Aside from Terry as President, the DMDC is explicitly non-hierarchical, yet there are clear similarities with Dad’s Army: Hugh, in his apparent* youth and gullibility, is reminiscent, to an extent, of Private Pike; Russell’s non-conformist eccentricities have several precursors among Dad’s Army’s core protagonists – Jones, Frazer and Walker; and Varde’s near-silence, despite a running joke about her (unshown) garrulousness, is akin to the (usual) passivity of Godfrey. The Nazi bomber and ‘bad gold’ storyline in series two of Detectorists is of course reflective of that perpetual watch for the Nazi menace in Dad’s Army; but whereas the latter originated only a generation after the real Nazi threat was vanquished, the much greater time distance in Detectorists enables a German character, Peter, to be initially and unreservedly welcomed though he is subsequently revealed to be an unrepentant nighthawk. Perhaps the apogee of these connections was Toby Jones – Lance Stater in Detectorists – making a decent fist of playing Captain Mainwaring in the otherwise wretched and unnecessary 2016 film of Dad’s Army.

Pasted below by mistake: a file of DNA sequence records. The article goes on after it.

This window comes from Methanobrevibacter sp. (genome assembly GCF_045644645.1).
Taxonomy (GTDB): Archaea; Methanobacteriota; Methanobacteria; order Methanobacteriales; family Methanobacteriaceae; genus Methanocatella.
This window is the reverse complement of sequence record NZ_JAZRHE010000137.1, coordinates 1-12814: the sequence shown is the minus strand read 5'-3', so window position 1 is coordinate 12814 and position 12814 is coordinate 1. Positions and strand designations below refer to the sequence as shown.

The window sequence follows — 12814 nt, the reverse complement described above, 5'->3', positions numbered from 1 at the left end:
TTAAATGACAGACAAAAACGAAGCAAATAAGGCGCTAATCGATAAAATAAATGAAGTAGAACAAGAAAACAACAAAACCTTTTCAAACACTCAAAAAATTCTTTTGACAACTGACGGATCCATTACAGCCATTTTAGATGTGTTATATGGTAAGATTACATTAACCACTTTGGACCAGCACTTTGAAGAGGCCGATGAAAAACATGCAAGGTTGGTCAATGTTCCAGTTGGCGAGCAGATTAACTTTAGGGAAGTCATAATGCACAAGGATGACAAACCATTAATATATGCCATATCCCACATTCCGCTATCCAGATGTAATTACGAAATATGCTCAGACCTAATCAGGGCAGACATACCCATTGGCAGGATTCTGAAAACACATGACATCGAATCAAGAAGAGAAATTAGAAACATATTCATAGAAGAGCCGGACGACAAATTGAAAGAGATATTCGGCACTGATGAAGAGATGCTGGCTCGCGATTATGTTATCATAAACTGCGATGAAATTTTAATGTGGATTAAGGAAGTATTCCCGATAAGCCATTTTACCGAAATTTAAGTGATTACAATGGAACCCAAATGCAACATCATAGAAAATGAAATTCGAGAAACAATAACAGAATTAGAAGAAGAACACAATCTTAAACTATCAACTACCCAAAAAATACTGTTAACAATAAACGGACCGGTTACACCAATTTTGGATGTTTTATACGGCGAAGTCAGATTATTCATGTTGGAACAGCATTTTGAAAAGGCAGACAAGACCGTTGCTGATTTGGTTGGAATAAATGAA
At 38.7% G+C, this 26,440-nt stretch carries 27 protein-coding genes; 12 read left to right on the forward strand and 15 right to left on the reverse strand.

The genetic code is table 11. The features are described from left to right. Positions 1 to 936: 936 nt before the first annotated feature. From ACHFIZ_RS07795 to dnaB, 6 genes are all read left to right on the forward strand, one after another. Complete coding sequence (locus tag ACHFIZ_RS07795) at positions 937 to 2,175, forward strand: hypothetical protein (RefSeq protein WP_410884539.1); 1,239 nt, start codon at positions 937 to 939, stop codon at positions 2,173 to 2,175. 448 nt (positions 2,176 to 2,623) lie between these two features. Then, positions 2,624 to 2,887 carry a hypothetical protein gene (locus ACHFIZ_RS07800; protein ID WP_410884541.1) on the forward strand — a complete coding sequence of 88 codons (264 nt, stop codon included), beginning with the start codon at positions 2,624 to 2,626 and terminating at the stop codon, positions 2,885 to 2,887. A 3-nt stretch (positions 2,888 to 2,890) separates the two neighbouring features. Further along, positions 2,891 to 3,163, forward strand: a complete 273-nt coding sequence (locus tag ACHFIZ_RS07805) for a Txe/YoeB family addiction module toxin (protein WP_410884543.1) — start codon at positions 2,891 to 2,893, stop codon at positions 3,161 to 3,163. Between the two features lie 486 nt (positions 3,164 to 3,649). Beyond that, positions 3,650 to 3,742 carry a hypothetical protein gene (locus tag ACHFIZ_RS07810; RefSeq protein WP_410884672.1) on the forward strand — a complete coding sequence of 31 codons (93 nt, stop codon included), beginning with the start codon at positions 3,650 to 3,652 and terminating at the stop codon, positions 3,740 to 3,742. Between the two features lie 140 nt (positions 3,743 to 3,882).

A strong moral core underpins both sitcoms, expressed in an English/British identity which is not rabidly nationalistic though many fans of Dad’s Army, who unironically and wrongly see it as representative of their values, most certainly are but is intrinsically bound up with companionship and the inclusivity and decency which that entails. The time lag between the two means that Detectorists is more reflective and embracing of the diverse nature of its contemporary society, through its representations of BAME and gay characters . In both programmes, that sense of decency is expressed by, and through the relationship between, the two male lead characters: for Mainwaring and Wilson read Lance and Andy. But there the similarity ends: for the former, it is ‘class’ difference which adds layers and tension to their relationship, expressed through superb acting which emphasises the quirks and nuances of each character’s flaws and strengths.